What do YOU think about the plan that I laid out? Did I miss anything? Do you disagree with anything?

Share your RESPONSES in the COMMENT section!

Red Sox Sign Hanley Ramirez & Pablo Sandoval

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Earlier today, the Red Sox signed two All-Star infielders: Pablo Sandoval and Hanley Ramirez.

Hanley Ramirez’s deal was first reported by Ken Rosenthal, who also reported the terms of Ramirez’s deal. Ramirez is a former Red Sox prospect who was eventually traded to the Florida Marlins in 2005 for Josh Beckett and Mike Lowell. Ramirez, normally a shortstop who also has limited experience at third base, has been emphatic about his willingness to “play anywhere” on the diamond. With top prospect Xander Bogaerts in line to play shortstop for Boston, it looks as though Hanley may be making a move to the outfield. However, if Han-Ram ends up staying at shortstop, Bogaerts could be on the way out.

Pablo Sandoval, AKA Kung Fu Panda, is coming off a record setting posteason with the San Francisco Giants, which culminated in a World Series victory. After Will Middlebrooks struggled mightily at third base this past season, change was imminent. And with one of the premier third basemen in the league, Pablo Sandoval, available as a free agent, all signs pointed to him moving to Boston.

This deadly duo adds to an already powerful Red Sox lineup that can only get better as the offseason continues.

Today in Baseball: Boston Just Got a WHOLE Lot Better

Hanley Ramirez, Jarrod Saltalamacchia

Late last night, we found out that Hanley Ramirez was flying into Boston to finalize a deal with the Red Sox. At about 1 PM ET on today, November 24th, this rumor was confirmed- Hanley signed with the Red Sox for four years, $88 million.

Then, at about 7 AM ET this morning, Jon Heyman tweeted that Pablo Sandoval would be headed to Boston as well….

During the course of about six hours, the Red Sox went from being a mediocre team coming off a 91-loss season to a bona fide World Series contender.

These two guys have been absolutely phenomenal in recent years. Let’s check out what these two combine to have accomplished thus far in the MLB…

  • 17 years of MLB service (Ramirez-10, Sandoval-7)
  • 5 All-Star Game appearances (Ramirez-3, Sandoval-2)
  • 3 World Series wins (Ramirez-0, Sandoval-3)
  • 2,349 hits (Ramirez-1403, Sandoval-946)
  • 297 home runs (Ramirez-191, Sandoval-106)
  • And much, much more….

The Red Sox positional lineup is now as follows:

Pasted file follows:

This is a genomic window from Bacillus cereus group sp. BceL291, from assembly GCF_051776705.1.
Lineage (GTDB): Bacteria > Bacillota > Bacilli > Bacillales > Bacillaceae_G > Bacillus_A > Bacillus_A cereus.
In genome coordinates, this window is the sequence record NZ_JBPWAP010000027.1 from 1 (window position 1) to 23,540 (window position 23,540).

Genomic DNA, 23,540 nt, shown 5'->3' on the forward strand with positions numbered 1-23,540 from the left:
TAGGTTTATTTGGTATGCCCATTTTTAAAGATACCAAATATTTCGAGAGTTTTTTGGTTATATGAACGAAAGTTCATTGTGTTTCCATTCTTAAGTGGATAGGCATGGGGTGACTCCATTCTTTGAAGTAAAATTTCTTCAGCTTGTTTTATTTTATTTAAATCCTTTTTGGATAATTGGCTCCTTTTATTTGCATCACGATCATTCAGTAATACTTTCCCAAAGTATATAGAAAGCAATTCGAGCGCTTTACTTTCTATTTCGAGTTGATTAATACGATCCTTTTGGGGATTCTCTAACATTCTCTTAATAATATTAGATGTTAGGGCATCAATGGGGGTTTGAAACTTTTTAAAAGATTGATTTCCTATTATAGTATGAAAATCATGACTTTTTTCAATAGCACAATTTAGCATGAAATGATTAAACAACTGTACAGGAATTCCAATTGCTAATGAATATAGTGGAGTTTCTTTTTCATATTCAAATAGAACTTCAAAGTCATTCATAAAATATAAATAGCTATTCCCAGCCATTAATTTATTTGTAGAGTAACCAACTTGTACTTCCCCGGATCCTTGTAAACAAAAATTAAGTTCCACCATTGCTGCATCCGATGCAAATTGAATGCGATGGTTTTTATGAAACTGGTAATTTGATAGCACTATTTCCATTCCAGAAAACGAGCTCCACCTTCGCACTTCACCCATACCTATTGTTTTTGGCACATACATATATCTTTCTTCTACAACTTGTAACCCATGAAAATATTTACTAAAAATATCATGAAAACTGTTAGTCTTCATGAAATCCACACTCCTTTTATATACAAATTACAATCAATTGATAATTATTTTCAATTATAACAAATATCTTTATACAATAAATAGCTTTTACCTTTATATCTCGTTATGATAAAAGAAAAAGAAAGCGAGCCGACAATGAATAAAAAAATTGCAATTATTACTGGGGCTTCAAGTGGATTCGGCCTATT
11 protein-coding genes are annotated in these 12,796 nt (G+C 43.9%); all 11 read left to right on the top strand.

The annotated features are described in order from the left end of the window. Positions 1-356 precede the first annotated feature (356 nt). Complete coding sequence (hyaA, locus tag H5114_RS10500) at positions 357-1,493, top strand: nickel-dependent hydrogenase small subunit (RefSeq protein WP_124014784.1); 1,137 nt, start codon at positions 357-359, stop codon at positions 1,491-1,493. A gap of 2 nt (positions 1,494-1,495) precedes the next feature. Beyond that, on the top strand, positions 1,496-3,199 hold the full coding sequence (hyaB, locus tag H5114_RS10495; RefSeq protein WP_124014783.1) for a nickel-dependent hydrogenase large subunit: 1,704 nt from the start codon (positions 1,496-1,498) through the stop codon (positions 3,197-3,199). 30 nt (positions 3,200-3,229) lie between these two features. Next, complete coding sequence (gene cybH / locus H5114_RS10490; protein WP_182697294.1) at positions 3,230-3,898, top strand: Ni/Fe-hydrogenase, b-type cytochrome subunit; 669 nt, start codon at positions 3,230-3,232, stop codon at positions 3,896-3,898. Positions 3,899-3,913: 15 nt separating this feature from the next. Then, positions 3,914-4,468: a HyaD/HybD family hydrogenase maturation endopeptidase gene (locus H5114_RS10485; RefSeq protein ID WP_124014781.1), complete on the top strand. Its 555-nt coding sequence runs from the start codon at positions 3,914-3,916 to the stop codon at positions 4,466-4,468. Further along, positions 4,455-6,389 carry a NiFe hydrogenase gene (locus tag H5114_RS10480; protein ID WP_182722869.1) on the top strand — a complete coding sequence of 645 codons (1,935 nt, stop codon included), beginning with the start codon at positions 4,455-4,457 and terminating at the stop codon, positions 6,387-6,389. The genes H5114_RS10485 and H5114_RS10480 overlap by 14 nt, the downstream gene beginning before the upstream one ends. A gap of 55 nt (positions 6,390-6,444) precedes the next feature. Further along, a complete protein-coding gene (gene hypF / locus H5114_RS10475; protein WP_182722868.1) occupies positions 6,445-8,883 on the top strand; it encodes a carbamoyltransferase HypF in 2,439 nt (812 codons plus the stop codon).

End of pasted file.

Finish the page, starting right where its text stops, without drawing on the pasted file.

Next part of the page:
C: Christian Vazquez
1B: Mike Napoli
2B: Dustin Pedroia
3B: Pablo Sandoval
SS: Hanley Ramirez (*he may end up moving to outfield in order to keep Xander Bogaerts in the lineup)
LF: Yoenis Cespedes
CF: Rusney Castillo
RF: Shane Victorino
DH: David Ortiz

That team has insane levels of power, especially considering that they’re playing in Fenway Park, one of, if not the, most hitter-friendly ballparks in the MLB.

Boston still has a lot of cap space, and a lot of young assets, so it seems as though these two moves aren’t the only high-profile ones that the Red Sox will make this offseason. Maybe they bring back Jon Lester… Maybe they trade Xander Bogaerts and other prospects for Cole Hamels…

Whether or not the Red Sox are done making moves remains to be seen, but today, we know that the Red Sox will, once again, be serious competitors in the American League.

Will they go from Worst-to-First again? COMMENT your answer to this question and YOUR RESPONSE to these moves as a whole!

Ike Davis Traded to the Oakland A’s

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Former Met Ike Davis has been traded by the Pittsburgh Pirates to the Oakland A’s. Davis was traded by the Mets to the Pirates in April for two low-end prospects.

The Pirates designated Davis for assignment earlier this week, in order to clear room for their top prospect, pitcher Jameson Taillon, on their 40-man roster.

SF Chronicle’s Susan Susser first reported this deal. The Pirates received international slot money in exchange for Davis.

With Ike Davis gone, all indications point to Pedro Alvarez, who was an All-Star in 2013 but struggled in 2014, moving to first base.

Trade Talk Tuesday: Alexei Ramirez

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The Chicago White Sox were, as a whole, a pretty woeful bunch last season. There were three exceptions to this lack of success- Jose Abreu, Chris Sale, and Alexei Ramirez. Abreu won Rookie of the Year, Sale is a finalist for Cy Young, and Ramirez earned a Silver Slugger award. Aside from Chris Sale, the team’s starting rotation is lackluster, and definitely won’t do the job in the coming years. The White Sox clearly have tremendous needs all over the diamond, however mainly with the pitching staff, and as a result, it seems as though they’re open to trading Alexei Ramirez.